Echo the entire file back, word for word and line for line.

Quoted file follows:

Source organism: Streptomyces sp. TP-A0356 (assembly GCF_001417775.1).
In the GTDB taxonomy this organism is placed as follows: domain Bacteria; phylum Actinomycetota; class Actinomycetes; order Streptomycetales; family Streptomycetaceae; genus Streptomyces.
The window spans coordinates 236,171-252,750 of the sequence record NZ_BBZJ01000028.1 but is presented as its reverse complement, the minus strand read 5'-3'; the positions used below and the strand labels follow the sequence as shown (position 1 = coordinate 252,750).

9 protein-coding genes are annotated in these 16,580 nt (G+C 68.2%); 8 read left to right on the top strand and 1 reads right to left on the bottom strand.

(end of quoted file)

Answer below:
Source organism: Streptomyces sp. TP-A0356 (assembly GCF_001417775.1).
In the GTDB taxonomy this organism is placed as follows: domain Bacteria; phylum Actinomycetota; class Actinomycetes; order Streptomycetales; family Streptomycetaceae; genus Streptomyces.
The window spans coordinates 236,171-252,750 of the sequence record NZ_BBZJ01000028.1 but is presented as its reverse complement, the minus strand read 5'-3'; the positions used below and the strand labels follow the sequence as shown (position 1 = coordinate 252,750).

9 protein-coding genes are annotated in these 16,580 nt (G+C 68.2%); 8 read left to right on the top strand and 1 reads right to left on the bottom strand.